Sunday, January 1, 2012

Room at the Inn

We shipped our belongings in two lots. I put our car on a train on December 21 and the house movers came on December 22 to take the rest of our belongings. Then, we found ourselves temporarily homeless. It's a funny feeling focusing on the story of Christmas, with the journey to Bethlehem and the story of no room at the inn for Mary and Joseph, while being at the same time temporarily without a home ourselves.

Of course, unlike Mary and Joseph we did find a room at a nearby inn. No stable for us. But as Christmas Eve approached, I found myself increasingly keyless. No more house keys – just the key card for our hotel room. And the car keys I had were for a rental. (And why, oh why, do North American car rental agencies insist on only renting cars with automatic transmission?) Keys are symbols of identity in many ways: the keys to my car; the keys to the place where I live; keys to my place of work. They are tokens of familiarity, of comfort and security. The last keys to let go were the Church keys, which I left on the desk before leaving late on Christmas night. It was the end of an era.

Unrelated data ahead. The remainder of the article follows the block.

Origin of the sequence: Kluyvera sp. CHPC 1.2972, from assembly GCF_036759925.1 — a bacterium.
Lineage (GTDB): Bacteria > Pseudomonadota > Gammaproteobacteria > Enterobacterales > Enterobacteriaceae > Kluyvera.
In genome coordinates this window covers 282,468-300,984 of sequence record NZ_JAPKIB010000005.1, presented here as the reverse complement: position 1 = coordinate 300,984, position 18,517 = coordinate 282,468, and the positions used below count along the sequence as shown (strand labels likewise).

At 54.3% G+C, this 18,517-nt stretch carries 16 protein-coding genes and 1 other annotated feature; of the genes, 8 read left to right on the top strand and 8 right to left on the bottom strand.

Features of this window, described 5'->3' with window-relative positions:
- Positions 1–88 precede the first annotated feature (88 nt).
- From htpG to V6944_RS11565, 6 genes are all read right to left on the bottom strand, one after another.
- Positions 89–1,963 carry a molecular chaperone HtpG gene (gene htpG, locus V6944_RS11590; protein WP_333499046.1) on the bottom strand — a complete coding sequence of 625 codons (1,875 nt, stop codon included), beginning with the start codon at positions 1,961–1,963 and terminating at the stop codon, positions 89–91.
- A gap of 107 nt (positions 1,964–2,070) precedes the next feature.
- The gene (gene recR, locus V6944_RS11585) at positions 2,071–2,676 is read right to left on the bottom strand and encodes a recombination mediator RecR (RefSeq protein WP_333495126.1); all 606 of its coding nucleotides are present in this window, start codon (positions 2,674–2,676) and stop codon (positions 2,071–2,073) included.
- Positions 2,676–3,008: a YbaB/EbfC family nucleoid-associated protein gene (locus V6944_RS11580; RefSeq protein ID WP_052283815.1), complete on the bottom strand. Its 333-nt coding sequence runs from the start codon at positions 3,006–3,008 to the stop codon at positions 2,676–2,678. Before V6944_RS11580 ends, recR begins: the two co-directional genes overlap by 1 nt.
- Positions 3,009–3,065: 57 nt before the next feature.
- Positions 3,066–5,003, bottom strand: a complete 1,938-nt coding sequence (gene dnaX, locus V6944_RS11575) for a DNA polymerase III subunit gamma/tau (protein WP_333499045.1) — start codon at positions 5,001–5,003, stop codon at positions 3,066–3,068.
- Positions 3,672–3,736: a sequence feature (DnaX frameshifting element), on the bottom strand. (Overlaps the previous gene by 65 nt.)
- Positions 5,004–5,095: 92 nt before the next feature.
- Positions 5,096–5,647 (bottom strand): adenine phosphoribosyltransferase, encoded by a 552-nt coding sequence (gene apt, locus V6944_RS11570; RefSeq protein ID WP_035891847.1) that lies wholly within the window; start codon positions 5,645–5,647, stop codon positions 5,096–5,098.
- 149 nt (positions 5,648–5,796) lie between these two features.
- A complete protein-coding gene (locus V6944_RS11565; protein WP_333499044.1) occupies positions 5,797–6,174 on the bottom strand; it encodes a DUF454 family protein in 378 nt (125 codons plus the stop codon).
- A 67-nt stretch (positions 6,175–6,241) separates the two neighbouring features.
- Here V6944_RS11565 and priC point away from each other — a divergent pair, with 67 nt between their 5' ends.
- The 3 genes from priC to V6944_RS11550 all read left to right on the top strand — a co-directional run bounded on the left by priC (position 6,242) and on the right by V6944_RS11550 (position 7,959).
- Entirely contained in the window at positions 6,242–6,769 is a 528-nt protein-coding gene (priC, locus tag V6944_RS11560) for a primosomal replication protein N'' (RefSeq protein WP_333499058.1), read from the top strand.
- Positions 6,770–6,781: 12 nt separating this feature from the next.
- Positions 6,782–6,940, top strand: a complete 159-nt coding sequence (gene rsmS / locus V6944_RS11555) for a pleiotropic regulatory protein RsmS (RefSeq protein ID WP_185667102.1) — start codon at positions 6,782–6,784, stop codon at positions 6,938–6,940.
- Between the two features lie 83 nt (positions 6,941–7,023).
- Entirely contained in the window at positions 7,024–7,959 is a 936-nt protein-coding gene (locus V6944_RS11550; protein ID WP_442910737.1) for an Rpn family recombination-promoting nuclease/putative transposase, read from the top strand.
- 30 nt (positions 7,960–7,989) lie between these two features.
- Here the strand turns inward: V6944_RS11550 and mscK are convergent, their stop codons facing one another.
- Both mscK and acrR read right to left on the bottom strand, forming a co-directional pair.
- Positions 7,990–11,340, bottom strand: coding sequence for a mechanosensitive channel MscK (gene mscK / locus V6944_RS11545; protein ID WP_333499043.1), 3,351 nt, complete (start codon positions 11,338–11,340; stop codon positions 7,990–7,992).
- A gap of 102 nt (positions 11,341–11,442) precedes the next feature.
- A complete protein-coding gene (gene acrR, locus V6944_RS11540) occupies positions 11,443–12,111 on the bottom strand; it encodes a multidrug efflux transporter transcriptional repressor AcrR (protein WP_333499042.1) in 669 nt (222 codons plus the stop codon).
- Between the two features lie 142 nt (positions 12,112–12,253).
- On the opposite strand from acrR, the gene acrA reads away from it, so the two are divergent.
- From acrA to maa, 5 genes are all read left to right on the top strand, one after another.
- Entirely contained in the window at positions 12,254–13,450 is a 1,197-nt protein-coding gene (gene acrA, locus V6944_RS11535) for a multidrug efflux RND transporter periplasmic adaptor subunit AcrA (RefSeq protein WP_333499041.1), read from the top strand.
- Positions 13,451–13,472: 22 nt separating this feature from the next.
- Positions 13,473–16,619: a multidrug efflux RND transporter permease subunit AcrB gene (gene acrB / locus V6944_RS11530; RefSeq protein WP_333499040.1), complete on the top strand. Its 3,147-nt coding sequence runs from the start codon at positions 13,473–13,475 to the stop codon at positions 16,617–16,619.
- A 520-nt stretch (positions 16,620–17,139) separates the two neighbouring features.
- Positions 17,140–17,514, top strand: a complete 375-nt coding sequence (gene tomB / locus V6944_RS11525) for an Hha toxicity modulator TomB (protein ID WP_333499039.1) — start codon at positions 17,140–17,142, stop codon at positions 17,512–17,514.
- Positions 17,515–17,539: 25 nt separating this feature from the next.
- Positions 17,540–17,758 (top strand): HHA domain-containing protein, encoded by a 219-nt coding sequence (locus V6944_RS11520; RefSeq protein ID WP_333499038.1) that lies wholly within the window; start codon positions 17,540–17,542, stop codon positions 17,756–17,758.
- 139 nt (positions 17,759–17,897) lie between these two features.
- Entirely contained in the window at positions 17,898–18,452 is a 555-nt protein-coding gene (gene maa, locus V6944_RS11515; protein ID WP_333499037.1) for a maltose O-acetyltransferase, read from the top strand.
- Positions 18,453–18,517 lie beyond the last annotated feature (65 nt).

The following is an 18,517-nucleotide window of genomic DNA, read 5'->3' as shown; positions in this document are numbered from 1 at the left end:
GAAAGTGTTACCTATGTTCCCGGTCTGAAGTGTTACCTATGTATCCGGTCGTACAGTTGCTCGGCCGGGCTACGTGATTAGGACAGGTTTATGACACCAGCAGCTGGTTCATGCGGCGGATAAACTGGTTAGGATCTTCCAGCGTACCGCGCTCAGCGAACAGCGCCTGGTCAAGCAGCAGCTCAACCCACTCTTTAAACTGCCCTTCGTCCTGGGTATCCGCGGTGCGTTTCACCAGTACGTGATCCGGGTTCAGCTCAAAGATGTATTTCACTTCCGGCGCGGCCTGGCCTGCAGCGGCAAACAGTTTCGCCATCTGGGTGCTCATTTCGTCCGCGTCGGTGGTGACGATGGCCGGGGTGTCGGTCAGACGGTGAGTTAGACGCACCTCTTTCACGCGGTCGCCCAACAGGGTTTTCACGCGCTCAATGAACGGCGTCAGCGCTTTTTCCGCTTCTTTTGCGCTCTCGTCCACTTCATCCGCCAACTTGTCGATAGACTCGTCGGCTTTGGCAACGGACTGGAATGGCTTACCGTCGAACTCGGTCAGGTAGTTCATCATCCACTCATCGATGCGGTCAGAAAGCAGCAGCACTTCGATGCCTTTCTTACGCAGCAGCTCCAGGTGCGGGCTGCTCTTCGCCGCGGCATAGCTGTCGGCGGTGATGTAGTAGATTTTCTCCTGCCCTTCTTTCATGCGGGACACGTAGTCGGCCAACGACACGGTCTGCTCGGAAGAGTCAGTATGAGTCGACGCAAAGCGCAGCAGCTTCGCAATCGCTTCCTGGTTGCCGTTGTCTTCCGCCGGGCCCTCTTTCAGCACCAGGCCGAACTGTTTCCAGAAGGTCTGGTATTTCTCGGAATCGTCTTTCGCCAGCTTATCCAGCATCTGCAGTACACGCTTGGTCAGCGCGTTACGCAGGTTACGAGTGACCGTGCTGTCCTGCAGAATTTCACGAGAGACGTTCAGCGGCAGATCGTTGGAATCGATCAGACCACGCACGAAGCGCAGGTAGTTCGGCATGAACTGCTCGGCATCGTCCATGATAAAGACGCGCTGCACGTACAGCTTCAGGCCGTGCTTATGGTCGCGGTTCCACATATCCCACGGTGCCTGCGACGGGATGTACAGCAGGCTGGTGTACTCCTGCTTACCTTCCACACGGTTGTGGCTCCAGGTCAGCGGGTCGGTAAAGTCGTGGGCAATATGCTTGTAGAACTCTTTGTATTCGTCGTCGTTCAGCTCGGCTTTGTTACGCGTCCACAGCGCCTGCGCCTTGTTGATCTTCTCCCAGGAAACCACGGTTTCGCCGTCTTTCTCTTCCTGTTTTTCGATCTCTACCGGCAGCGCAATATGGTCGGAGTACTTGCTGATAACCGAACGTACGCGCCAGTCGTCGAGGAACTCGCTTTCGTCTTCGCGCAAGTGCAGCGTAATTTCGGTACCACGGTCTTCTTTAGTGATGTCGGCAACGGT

Boxing Day was spent checking out of one hotel, returning the rental car, catching a flight to Edmonton, then checking into another hotel. And the 27th we were able to pick up our keys to our new home. Our new home! We had bought a condo in Edmonton on a one-day real estate shopping blitz in November. Now it's ours, and we have keys again. Even without our furniture (which is still in transit as I write) it already feels like home. We have had some very kind offers of a place to stay until the furniture arrives. But how do I say that it's not that we're ungrateful, or that we don't want to stay with our new friends, but we really want to be in our own place – our first place – even though we're camped out here? People probably think we're mad, and we probably are a bit. I hope people don't think we're being ungrateful or rude, because that isn't the case, at least not intentionally. But there's something about just being together in our new home, getting to know our new neighbourhood. The movers will arrive, and we'll be able to populate our home with our possessions. But for now, we can enjoy the feeling of being homeowners. No more inns for a while.